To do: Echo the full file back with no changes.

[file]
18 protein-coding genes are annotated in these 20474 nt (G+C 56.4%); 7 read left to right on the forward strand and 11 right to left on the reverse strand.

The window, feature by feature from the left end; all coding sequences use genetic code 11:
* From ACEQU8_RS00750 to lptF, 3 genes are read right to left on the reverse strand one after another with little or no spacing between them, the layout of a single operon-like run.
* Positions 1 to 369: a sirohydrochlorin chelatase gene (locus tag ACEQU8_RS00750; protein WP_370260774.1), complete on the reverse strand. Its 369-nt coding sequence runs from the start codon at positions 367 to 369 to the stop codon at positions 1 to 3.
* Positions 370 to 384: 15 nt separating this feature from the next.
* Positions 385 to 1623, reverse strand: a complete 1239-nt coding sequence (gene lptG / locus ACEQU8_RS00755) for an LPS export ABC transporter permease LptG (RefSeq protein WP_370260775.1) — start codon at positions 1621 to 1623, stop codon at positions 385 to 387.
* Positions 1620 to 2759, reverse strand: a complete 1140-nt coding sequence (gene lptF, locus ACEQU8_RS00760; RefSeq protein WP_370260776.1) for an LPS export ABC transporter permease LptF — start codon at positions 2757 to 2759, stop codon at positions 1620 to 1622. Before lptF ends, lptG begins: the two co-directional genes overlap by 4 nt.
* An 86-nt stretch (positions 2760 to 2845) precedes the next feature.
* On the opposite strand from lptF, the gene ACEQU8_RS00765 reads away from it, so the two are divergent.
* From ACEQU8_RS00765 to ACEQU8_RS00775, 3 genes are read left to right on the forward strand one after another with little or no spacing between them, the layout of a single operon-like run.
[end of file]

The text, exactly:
18 protein-coding genes are annotated in these 20474 nt (G+C 56.4%); 7 read left to right on the forward strand and 11 right to left on the reverse strand.

The window, feature by feature from the left end; all coding sequences use genetic code 11:
* From ACEQU8_RS00750 to lptF, 3 genes are read right to left on the reverse strand one after another with little or no spacing between them, the layout of a single operon-like run.
* Positions 1 to 369: a sirohydrochlorin chelatase gene (locus tag ACEQU8_RS00750; protein WP_370260774.1), complete on the reverse strand. Its 369-nt coding sequence runs from the start codon at positions 367 to 369 to the stop codon at positions 1 to 3.
* Positions 370 to 384: 15 nt separating this feature from the next.
* Positions 385 to 1623, reverse strand: a complete 1239-nt coding sequence (gene lptG / locus ACEQU8_RS00755) for an LPS export ABC transporter permease LptG (RefSeq protein WP_370260775.1) — start codon at positions 1621 to 1623, stop codon at positions 385 to 387.
* Positions 1620 to 2759, reverse strand: a complete 1140-nt coding sequence (gene lptF, locus ACEQU8_RS00760; RefSeq protein WP_370260776.1) for an LPS export ABC transporter permease LptF — start codon at positions 2757 to 2759, stop codon at positions 1620 to 1622. Before lptF ends, lptG begins: the two co-directional genes overlap by 4 nt.
* An 86-nt stretch (positions 2760 to 2845) precedes the next feature.
* On the opposite strand from lptF, the gene ACEQU8_RS00765 reads away from it, so the two are divergent.
* From ACEQU8_RS00765 to ACEQU8_RS00775, 3 genes are read left to right on the forward strand one after another with little or no spacing between them, the layout of a single operon-like run.